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Henry J. Kaiser Family Foundation;
Uses data from the Kaiser Foundation's 2005 Low-Income Coverage and Access Survey to examine health coverage, access, and the financial impacts of health care for low-income parents and their families.
More than 5.4 million college students in the United States have children, representing nearly a quarter of undergraduate students and nearly a third of graduate students. For these students, pursuing their education goals often requires interacting with many different policy systems and supports. We have mapped 11 large policy systems that student parents concurrently navigate, including social safety net programs, early childhood education and care, and the public school system. In contrast, students who are not parenting and otherwise fit a "traditional" college profile primarily interact with one policy system, which we have termed "college access and success policies" and includes policies and practices that help students enter and persist in college.Each of these large system areas contains numerous programs, many of which we have described in detail in a framework and fact sheet series on the Student-Parent Families at the Center webpage. And few, if any, of these systems or programs are designed with parenting students in mind. The complexity of the framework emphasizes the importance of coordinating policy and practice, which allows student parents sufficient bandwidth and support to achieve their education and life goals.In collaboration with a cross-sectoral Leadership Council, we developed a roadmap of opportunities to improve practice, policy, research, and investment. We believe this expansive roadmap can provide a vision for stakeholders interested in supporting parents pursuing postsecondary pathways and their families.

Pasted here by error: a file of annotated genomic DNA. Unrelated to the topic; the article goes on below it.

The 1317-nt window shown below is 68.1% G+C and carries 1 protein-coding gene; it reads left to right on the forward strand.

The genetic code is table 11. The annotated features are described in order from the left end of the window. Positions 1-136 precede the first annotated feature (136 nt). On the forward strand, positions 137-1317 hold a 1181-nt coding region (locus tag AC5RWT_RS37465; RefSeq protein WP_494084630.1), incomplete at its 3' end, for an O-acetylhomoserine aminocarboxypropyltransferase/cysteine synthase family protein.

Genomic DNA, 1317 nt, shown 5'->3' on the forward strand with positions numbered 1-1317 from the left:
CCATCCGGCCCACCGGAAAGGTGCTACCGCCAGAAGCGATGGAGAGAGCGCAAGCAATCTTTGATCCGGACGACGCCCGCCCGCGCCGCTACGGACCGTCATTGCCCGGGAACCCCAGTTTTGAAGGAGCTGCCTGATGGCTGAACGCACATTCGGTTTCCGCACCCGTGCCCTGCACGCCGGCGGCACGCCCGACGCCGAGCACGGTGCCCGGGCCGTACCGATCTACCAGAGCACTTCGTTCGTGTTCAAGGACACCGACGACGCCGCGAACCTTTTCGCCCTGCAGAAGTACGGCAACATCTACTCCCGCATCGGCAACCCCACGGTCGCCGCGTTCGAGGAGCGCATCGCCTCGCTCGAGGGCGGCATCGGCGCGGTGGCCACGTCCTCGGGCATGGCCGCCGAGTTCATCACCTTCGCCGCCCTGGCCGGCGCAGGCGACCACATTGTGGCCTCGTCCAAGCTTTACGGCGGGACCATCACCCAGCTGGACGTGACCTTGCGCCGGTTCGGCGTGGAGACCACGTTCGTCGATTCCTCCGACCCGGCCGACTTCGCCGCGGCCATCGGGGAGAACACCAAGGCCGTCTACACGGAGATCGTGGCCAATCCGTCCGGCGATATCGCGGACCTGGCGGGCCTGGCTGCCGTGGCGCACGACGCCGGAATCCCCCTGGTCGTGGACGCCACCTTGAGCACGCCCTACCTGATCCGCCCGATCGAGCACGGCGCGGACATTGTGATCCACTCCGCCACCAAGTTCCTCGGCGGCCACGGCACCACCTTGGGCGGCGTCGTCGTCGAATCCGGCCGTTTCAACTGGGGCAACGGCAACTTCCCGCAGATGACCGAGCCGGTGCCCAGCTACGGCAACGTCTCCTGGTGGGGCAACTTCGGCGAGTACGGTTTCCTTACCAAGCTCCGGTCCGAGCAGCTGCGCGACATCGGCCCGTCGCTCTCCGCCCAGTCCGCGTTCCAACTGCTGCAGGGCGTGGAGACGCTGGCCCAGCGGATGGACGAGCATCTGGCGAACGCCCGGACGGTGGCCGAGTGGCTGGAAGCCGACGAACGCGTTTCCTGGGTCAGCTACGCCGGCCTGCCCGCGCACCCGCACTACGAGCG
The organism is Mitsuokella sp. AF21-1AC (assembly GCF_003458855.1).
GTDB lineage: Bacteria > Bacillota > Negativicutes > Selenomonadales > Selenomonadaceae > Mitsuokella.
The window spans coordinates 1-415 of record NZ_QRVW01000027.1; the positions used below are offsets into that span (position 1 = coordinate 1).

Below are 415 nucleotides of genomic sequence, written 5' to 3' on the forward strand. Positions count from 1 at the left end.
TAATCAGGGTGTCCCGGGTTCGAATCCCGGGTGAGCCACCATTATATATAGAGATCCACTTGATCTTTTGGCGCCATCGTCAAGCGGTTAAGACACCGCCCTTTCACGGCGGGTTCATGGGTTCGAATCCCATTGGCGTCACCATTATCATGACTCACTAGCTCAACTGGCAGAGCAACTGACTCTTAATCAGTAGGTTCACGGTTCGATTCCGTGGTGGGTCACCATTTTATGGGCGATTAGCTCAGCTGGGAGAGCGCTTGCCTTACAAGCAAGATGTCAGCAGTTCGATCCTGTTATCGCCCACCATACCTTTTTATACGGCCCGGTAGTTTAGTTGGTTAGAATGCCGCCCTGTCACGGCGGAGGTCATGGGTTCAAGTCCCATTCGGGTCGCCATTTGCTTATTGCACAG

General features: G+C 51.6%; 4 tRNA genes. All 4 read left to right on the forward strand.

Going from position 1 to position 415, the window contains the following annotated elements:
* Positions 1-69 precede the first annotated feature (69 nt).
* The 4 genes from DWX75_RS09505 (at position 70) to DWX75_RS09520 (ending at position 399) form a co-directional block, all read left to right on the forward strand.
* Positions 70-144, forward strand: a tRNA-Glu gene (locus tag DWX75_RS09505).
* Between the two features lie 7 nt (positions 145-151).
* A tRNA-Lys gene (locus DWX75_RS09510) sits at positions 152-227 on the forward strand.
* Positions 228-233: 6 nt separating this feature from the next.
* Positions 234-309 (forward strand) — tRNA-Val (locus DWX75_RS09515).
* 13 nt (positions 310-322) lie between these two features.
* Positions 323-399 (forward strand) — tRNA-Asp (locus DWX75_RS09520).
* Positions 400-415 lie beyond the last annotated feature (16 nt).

Henry J. Kaiser Family Foundation;
Parents say they are gaining control over their children's exposure to sex and violence in the media, but they remain more broadly concerned about inappropriate content in the media, according to a new national survey of parents released by the Kaiser Family Foundation. The report, Parents, Children & Media: A Kaiser Family Foundation Survey, is a national survey of 1,008 parents of children ages 2-17, along with a series of six focus groups held with parents across the country. The survey explores such issues as media content, media ratings and the V-Chip, media monitoring, educational media, advertising, and the Internet.
Center for Family Policy and Practice;
Parents who are behind in child support payments—called "arrears"—may, by federal law, owe a significant portion to the government to reimburse cash assistance that their child's household received from the Temporary Assistance for Needy Families (TANF) program. Because African-American families are much more likely than others to have received TANF cash benefits, black parents who are court-ordered to pay child support are also much more likely to owe child support debt to the government.
Offers a policy framework combining support for full-time work with children's well-being and developmental needs: stability, health, nurturing, and activity. Calls for access to quality child care, parental leave time, and comprehensive family services.
Georgetown University Health Policy Institute;
Explores the high uninsured rate among parents compared to children, due to the lack of both employer-sponsored and public insurance options. Argues for expanding state Medicaid coverage to parents. Offers strategies for addressing costs and other issues.
This report examines family policy in Ireland, highlighting the substantial amount of service activity which are currently supporting families and, at the same time, the general awareness that significant gaps exist in services. Consequently, Mckeown and Clarke outline a selection of project ideas which might be used to fill some of these gaps, particularly with regard to supporting parents. These are based on a consideration of the statutory initiatives in place, some broadly focussed voluntary organisations and voluntary activity at local level.
National Conference of State Legislatures;